Darling Dilettante—Discussing the Art of Fear By Haley Sprankle


“Do you ever get nervous up there?”

The age-old question for performers—the question of fear.

In just about every production I’ve been fortunate to be a part of, whether I’m the lead or the third white girl from the left, I’m asked this question by a person outside of the performance realm. They ensure me that they don’t understand how actors memorize each element of the show from lines to choreography to even just remembering to smile every now and then. I normally reply with “I used to when I first started, but now it just seems like second nature.”

Most recently, that question of fear prompted me to question myself and the things others around me do, though, and how we do them.

Every day, a banker goes to work. Every day a stay-at-home parent wakes up and takes care of their family. Every day a waiter or a writer or a bus driver or even the President of the United States gets up and fulfills their necessary requirements for the day. These could be things they’ve always done. These could be things they’ve just started doing. These could be things they love, or they could be things they don’t like.


But they get up and they do them, and like most people feel about performing, I couldn’t even imagine doing these things.

With most things people do for the first time, there was probably an initial fear or nervousness.

What if they don’t like my work? What if I mess up? What if?

We can sit back and ask ourselves “What if?” all day long, but we will never know what WILL happen if we don’t try. Sometimes, it will be a little messy. Sometimes, it will be hard. Sometimes, you will do all right. Sometimes, you will do it all wrong.

One thing, however, is common among all these instances—you learn something new about yourself.

I recently came across a Japanese term: Wabi-Sabi. It translates to “A way of living that focuses on finding beauty within the imperfections of life and accepting, peacefully, the natural cycle of growth and decay.”

In every new or old thing you do, there are endless possibilities, but in the end, the best opportunity you have is to take each outcome and turn it into something beautiful.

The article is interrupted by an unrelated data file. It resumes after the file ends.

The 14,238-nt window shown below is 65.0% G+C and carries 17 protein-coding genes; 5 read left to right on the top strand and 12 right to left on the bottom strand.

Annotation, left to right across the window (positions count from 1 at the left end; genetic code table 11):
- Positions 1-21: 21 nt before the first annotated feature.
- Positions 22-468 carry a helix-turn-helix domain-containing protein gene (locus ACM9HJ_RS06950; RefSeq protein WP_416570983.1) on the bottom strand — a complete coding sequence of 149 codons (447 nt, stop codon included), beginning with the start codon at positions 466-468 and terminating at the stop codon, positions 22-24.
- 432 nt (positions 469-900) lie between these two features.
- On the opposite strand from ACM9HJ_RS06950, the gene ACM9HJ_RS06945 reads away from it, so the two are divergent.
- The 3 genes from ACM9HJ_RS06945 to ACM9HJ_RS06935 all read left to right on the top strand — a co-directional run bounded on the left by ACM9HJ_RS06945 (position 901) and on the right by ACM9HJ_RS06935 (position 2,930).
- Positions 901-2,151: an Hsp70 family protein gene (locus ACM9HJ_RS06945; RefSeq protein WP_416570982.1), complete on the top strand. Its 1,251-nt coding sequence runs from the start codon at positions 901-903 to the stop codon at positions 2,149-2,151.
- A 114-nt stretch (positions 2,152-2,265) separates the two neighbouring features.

So why let fear hold you back from trying something new?


Last Friday, Dreamgirls opened at Trustus Theatre and will run through August 1st. The cast includes veterans to the stage and newcomers alike, all representing a long process of hard work, fun, and love that we have put into this show. For some of us, each night may just be another performance, but for others, one or more performances may be among the most nerve-wracking things they’ve ever done. At the end of each night, though, all we can do is do what we do best—put on a show. Things may not go exactly as planned, but that’s live theatre.

In live theatre, we support each other. In live theatre, we help each other. In live theatre, we build each other up.

In live theatre, we find the beauty within our fear and imperfections, and we turn it into art.

I won’t be afraid or nervous. I will be excited and proud.


(Dreamgirls runs June 26-August 1. Go to trustus.org for tickets!)

Photos by Richard Kiraly

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Film Review: Jurassic World is All Bite, Without a Tooth in Sight


By Michael Spawn

SPOILER ALERT ALERT: There is no need to begin this film review with a warning about potential spoilers. Spoiler alerts exist to protect the curious reader against unsolicited advanced knowledge of plot twists, game-changing character development, surprise cameos, or an ending that jolts the nervous system of any moviegoer who thought he knew what he was getting himself into. None of these exist in Jurassic World, so settle down.

(Okay, here’s just one. Jeff Goldblum is not in this movie. The heart breaks.)

In the two weeks that have come and gone since Jurassic World was released in North America, much has been made of the movie’s misogyny, hokey-pokey dialogue, and inattention to scientific detail. All of these criticisms are legitimate to varying degrees (especially the dialogue thing. Holy lord. You know you’re in trouble when the CGI dinosaurs are more convincing communicators than the actors that actually received a paycheck), but to use these complaints as evidence that Jurassic World isn’t a great movie is to miss the point. It isn’t a great movie, but not because the velociraptors lacked feathers or because Bryce Dallas Howard faced near-constant ridicule from male and female characters alike for prioritizing her career over motherhood and romance. As many critics have pointed out, the movie has the high-minded/misguided gall to be “about itself” in the form of Indominus Rex, a brand-new species of dinosaur created solely because parkgoers (moviegoers?) have become so jaded that the present-day existence of animals who died 65 million years ago elicits little more than a passing interest. It says a lot when the characters constantly check their phones in presence of mankind’s mastery over the laws of natural selection. “Our focus groups want more teeth,” a park investor complains near the movie’s beginning. Well, we are the focus group and the moneymen gave us the teeth we’ve allegedly been clamoring for.